This Dictionary has been undertaken to supply a want long felt by the student, f a complete and at the same time cheap Sanskrit-English Dictionary. Very little need, I think, be said with regard to the necessity of bringing out a work like this, when the study of Sanskrit has received such a strong impetus during the last twenty five years. There have been four or five Sanskrit-English Dictionaries published till now; but very few of them fulfil the two essential conditions of the popularity and usefulness of such works: satisfying all the requirements of students and at the same time being within their easy reach. The Dictionaries of Professors Wilson and Monier Williams are very useful and valuable works, but their prices-particularly of the latter-are prohibitively high, and they do not also meet many of the most ordinary wants of Sanskrit readers. A student, while reading Sanskrit at School or College, generally expects that the Dictionary which he uses will give will give appropriate equivalents for such words and compound expressions as may have peculiar meanings or shades of meaning in particular passages.
About the Author(s)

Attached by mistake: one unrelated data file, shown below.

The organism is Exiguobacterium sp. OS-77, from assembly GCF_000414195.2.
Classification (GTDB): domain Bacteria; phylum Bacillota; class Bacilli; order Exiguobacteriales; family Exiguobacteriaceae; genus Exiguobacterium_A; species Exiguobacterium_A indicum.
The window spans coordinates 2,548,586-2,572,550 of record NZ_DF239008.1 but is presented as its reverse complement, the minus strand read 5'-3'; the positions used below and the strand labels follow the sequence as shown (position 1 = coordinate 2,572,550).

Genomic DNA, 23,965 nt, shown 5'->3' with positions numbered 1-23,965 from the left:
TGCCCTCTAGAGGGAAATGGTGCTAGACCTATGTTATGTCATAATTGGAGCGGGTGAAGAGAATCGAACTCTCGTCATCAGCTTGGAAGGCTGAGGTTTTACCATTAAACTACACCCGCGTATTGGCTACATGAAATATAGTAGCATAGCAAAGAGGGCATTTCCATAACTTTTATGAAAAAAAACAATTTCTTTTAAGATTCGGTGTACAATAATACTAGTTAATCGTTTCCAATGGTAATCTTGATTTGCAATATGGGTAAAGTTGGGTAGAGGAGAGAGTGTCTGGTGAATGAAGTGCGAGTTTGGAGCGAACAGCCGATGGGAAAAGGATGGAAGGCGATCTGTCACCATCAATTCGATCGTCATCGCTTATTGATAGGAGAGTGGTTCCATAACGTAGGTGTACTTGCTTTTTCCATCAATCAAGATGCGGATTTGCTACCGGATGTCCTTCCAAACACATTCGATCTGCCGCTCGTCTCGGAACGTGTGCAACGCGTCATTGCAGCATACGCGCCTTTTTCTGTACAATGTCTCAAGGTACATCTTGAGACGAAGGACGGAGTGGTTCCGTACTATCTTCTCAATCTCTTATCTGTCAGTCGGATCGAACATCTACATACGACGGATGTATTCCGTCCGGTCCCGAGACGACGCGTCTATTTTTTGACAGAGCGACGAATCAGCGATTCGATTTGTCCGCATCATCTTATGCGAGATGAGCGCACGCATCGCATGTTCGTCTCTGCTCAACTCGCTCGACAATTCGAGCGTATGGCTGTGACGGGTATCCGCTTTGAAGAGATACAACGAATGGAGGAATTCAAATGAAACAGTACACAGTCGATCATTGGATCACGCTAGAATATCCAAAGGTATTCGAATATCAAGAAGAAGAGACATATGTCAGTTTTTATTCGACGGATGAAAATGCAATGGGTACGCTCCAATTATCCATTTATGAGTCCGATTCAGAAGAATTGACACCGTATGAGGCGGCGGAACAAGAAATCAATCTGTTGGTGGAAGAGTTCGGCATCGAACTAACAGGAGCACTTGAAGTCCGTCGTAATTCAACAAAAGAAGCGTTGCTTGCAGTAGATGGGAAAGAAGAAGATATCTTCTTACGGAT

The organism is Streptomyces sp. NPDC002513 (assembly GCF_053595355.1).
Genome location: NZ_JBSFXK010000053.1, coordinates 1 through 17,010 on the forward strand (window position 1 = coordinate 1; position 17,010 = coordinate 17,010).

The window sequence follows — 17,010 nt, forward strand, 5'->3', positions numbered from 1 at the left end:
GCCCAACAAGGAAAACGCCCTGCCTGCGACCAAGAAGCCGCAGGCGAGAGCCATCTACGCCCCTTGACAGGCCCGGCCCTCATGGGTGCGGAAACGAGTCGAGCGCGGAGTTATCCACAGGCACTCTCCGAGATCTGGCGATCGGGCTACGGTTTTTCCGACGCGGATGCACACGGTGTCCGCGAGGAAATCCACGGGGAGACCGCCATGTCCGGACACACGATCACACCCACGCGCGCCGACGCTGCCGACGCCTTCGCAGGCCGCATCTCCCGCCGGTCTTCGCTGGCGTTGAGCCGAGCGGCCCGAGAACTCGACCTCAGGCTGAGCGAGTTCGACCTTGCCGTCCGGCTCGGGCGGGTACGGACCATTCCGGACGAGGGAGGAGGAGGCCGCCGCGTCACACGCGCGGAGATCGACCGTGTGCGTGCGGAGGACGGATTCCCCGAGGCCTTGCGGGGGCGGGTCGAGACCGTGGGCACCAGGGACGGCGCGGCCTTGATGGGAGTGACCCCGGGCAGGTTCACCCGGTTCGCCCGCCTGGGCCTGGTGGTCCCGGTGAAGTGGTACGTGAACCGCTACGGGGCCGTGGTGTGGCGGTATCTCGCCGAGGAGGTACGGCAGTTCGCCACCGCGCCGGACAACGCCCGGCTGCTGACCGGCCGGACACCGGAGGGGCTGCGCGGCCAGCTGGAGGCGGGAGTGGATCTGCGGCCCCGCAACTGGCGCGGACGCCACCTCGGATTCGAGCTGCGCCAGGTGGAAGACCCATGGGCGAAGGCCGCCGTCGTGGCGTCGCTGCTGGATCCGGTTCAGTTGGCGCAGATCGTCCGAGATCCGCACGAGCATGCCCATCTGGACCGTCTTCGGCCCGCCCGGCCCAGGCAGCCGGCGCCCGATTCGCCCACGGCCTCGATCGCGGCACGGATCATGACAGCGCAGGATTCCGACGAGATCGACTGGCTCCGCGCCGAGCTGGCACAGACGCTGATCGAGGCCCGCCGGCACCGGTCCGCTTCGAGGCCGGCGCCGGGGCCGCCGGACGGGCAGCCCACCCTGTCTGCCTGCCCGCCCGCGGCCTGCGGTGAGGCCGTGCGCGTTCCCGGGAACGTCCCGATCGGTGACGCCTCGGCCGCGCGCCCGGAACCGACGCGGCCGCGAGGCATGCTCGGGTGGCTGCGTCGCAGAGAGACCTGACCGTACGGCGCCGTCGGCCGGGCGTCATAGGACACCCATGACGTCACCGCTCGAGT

Vaman Shivaram Apte came from a well-to-do family in Konkan. In the Marathi Stats of Sawantwadi, in the small village of Asolopal (Banda Pets) his father was known as a noble-minded Pandit of high integrity of character. But his obliging nature brought the family to straitened circumstances at the time of his death, for standing surety for a friend. Vaman was then only eight years old. He was born in 1858 in the same village and had his primary education there. His mother, a brave lady, saw no future for the family in that native place and came to Kolhaput with her two sons (Vaman and his elder brother) and with great difficulty brought up her children. But she and her first son succumbed to death within three years and Vaman was left orphan. However, his sharpness and brilliancy won him the favour of Shri. M.M. Kunte, the Head Master of the Rajaram high School and a reputed scholar and hence Vaman's school-career was completed without much hardship. He passed the Matriculation examination and secured more than 90% of the total marks, with the unique Sanskrit scholarship, named after Jagannath Shankarshet. Prof. Kielhorn wanted him to study in the Deccan College directly under him. There too Vamanrao showed his brilliance in all examinations and won the Bhau Daii Sanskrit Prize at the BA examination (1877) and the Bhagawandass Scholarship at the MA examiniation (1879). With thesedistinctions Government service of a very high grade would have been very easy for him. But he had kept before his eyes the patriotic ideas, some of which had already been brought into practice by Vishnu Shastri Chiplunkar, the father of the modern Marathi and of national education. Apte decided once for all to devote himself to the cause of national education by joining the founders of the New English School in 1880,in its first year. Of course, the institution (New English School) made a most precious acquisition in getting the services of V.S. Apte, in the very beginning of its career. His was a most precocious and penetrating intellect and the record of his academic achievements was most distinguished. Sanskrit was his special forte. He was a born teacher and a strict disciplinarian. The founders of the institution recognised his pre-eminent merits and invested him with the office of the Superintendent, while the patriarch Chiplunkar himself worked under him as the Head Master. Apte's labours bore speedy fruit in as much as the school carried off one of the two Sanskrit scholarships at the Matriculation examination, even in the first year.